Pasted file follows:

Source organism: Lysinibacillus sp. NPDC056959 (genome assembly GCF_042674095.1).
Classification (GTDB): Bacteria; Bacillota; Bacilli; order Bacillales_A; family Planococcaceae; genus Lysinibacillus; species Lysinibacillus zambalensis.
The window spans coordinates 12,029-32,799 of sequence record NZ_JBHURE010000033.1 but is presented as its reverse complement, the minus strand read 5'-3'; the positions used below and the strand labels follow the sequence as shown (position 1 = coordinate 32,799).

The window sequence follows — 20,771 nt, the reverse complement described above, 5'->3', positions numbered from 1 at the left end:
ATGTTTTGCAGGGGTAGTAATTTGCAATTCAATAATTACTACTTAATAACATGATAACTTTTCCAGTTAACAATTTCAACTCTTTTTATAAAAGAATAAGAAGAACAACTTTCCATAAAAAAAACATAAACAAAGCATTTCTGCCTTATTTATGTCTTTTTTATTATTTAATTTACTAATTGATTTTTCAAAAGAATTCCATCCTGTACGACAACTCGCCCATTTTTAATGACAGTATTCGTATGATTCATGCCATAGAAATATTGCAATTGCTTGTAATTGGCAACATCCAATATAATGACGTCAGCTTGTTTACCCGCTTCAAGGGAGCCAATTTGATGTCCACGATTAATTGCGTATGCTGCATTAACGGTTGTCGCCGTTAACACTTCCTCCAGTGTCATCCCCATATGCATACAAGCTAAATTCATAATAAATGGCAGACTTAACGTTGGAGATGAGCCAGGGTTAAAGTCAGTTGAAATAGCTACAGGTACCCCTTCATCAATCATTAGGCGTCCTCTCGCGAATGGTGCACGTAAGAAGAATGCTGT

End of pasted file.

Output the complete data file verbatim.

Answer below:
Source organism: Lysinibacillus sp. NPDC056959 (genome assembly GCF_042674095.1).
Classification (GTDB): Bacteria; Bacillota; Bacilli; order Bacillales_A; family Planococcaceae; genus Lysinibacillus; species Lysinibacillus zambalensis.
The window spans coordinates 12,029-32,799 of sequence record NZ_JBHURE010000033.1 but is presented as its reverse complement, the minus strand read 5'-3'; the positions used below and the strand labels follow the sequence as shown (position 1 = coordinate 32,799).

The window sequence follows — 20,771 nt, the reverse complement described above, 5'->3', positions numbered from 1 at the left end:
ATGTTTTGCAGGGGTAGTAATTTGCAATTCAATAATTACTACTTAATAACATGATAACTTTTCCAGTTAACAATTTCAACTCTTTTTATAAAAGAATAAGAAGAACAACTTTCCATAAAAAAAACATAAACAAAGCATTTCTGCCTTATTTATGTCTTTTTTATTATTTAATTTACTAATTGATTTTTCAAAAGAATTCCATCCTGTACGACAACTCGCCCATTTTTAATGACAGTATTCGTATGATTCATGCCATAGAAATATTGCAATTGCTTGTAATTGGCAACATCCAATATAATGACGTCAGCTTGTTTACCCGCTTCAAGGGAGCCAATTTGATGTCCACGATTAATTGCGTATGCTGCATTAACGGTTGTCGCCGTTAACACTTCCTCCAGTGTCATCCCCATATGCATACAAGCTAAATTCATAATAAATGGCAGACTTAACGTTGGAGATGAGCCAGGGTTAAAGTCAGTTGAAATAGCTACAGGTACCCCTTCATCAATCATTAGGCGTCCTCTCGCGAATGGTGCACGTAAGAAGAATGCTGT